According to the most recent SLOAN online learning survey, 33.5% of all higher education students take one or more online courses. This is the highest percentage in the history of the survey. Expect to see this exceed 50% within a few years. What does this mean for learning organizations? As I see it, they have three options.
1. Start or continue offering online courses, allowing students to self-blend face-to-face and online courses to fit their academic program needs and schedules. The inflexible, prescribed higher education learning path is less tolerated by students. Since students have more higher education options than ever before, saying “no” is often just an invitation to go elsewhere. If the school that one attends does not offer a course that a student wants/needs at time that works for her, she is less likely to wait, instead opting to find an online version of the course at another school and then transfer it back. For schools that increasingly depend upon tuition to fund faculty salaries and the overall operations of the school, such inflexibility tightens the budget and has the potential to shrink the funding needed for faculty, especially those who teach general education courses.
2. Accept that students will be taking courses at multiple schools for their degree program. If a school chooses not to offer online courses, then for most that means more transfer credits. Traditional undergraduate students are already coming to college with more college credit than in the past thanks to things like AP and dual credit courses. If schools choose this option, it likely means that more students will take the smallest number of required credits to graduate from an institution or a given major. Again, at schools depending upon tuition to fund faculty salaries and a large percentage of the general operations budget, this has serious implications. With that in mind, some schools are at least joining consortiums with other schools, allowing the school to get a small part of the tuition, even when a student takes an online course at another institution in that consortium.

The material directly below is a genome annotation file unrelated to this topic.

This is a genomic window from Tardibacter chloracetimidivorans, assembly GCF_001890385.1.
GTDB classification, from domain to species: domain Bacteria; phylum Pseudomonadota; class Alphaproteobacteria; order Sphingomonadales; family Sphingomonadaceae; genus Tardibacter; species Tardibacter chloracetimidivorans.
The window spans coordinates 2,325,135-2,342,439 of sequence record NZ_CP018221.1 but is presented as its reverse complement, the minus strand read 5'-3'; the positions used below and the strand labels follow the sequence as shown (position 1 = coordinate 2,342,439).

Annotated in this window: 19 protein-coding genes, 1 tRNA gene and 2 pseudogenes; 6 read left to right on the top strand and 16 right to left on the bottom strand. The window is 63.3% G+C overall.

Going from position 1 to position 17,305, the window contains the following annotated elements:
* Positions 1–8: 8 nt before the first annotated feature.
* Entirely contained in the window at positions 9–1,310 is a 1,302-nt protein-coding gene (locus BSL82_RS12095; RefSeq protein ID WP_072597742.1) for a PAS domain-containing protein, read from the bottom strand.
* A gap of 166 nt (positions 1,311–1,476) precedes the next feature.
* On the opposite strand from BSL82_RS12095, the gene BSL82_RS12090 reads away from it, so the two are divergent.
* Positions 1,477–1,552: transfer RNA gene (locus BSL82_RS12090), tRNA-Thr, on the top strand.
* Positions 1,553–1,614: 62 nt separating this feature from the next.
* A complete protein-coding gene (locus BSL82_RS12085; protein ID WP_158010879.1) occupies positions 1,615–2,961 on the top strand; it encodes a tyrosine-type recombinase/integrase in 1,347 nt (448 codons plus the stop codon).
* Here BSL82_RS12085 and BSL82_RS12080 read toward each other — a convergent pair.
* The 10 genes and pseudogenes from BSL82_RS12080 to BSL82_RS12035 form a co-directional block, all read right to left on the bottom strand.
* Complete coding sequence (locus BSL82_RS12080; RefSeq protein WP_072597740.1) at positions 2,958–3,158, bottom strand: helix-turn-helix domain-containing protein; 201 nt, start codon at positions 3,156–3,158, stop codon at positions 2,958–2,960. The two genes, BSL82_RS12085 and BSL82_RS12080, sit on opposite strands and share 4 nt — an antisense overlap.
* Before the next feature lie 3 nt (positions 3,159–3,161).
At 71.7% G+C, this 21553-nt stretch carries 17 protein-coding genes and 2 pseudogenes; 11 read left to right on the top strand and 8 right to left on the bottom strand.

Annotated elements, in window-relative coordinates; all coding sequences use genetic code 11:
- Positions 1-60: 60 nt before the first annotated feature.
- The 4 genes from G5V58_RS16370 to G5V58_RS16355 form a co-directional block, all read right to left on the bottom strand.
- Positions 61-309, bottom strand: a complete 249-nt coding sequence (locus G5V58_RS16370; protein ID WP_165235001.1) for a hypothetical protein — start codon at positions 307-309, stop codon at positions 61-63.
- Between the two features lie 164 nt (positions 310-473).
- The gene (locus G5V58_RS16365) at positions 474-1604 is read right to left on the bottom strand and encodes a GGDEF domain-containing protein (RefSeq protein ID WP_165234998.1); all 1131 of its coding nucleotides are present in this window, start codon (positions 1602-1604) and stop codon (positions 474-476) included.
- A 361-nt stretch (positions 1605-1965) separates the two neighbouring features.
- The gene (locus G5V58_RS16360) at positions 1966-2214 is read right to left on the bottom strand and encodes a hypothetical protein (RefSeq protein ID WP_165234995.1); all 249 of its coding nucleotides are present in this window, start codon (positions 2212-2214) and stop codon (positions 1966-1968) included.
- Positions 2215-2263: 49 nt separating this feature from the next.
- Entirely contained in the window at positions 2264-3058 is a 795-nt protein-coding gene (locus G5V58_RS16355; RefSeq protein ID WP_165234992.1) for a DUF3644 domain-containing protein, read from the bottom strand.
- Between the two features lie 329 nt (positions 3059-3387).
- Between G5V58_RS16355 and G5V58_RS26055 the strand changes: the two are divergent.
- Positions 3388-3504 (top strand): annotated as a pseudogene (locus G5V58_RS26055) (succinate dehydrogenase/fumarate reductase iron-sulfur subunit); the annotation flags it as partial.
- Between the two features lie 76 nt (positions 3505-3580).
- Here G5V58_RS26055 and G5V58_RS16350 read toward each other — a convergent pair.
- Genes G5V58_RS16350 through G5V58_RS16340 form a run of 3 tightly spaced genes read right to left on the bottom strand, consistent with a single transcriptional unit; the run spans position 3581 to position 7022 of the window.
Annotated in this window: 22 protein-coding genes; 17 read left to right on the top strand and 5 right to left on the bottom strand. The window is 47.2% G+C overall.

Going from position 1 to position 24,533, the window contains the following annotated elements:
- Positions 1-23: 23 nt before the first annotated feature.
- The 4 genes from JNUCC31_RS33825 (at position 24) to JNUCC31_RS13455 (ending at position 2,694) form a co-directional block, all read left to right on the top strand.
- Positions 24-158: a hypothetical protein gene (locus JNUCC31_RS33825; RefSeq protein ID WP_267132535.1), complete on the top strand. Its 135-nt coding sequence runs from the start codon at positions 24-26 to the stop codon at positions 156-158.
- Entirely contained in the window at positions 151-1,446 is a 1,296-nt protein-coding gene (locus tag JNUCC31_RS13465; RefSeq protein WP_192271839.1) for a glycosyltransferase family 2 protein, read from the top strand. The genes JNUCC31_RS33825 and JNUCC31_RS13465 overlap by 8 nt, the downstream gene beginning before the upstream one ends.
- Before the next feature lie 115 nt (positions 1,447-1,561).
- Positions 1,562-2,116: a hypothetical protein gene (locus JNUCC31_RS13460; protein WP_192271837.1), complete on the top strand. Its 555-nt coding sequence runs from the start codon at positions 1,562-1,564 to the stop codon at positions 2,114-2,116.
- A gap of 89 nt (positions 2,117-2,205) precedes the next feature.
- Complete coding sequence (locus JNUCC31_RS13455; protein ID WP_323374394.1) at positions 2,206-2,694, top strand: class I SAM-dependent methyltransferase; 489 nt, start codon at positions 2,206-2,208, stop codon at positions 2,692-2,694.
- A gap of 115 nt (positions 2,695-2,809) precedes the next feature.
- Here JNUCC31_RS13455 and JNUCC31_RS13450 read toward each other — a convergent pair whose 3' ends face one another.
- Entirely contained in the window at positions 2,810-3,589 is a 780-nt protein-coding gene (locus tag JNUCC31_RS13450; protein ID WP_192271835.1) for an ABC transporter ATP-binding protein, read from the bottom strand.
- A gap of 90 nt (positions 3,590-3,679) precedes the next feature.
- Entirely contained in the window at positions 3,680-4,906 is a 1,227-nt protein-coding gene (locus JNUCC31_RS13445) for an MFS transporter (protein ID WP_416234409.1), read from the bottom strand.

3. Do not accept transfer credits for online courses or limit the number of online courses accepted. This has a challenge. Unless a school is exclusive with a waiting line, is the only viable option for a given student, or it has niche programming not available at other places, this may well result in students going to another school. Establishing such a policy requires a compelling justification. Simply claiming that online learning is inferior is often inadequate given the massive body of research indicating otherwise (at least for many course topics). However, there are ample reasons to require face-to-face coursework for specific academic purposes (music performance doesn’t go well online, the lab element of some science courses may well be better-suited in-person, and we probably want healthcare workers and others doing internships in a physical location).
Online learning growth continues. Students are getting comfortable with online environments, more schools are offering online courses, research continues to support the benefits of online learning, and there is an increased demand for flexible learning options. Amid these four realities and the recent statistics about the continued growth in online course takers, it is wise for schools to revisit their plans and policies.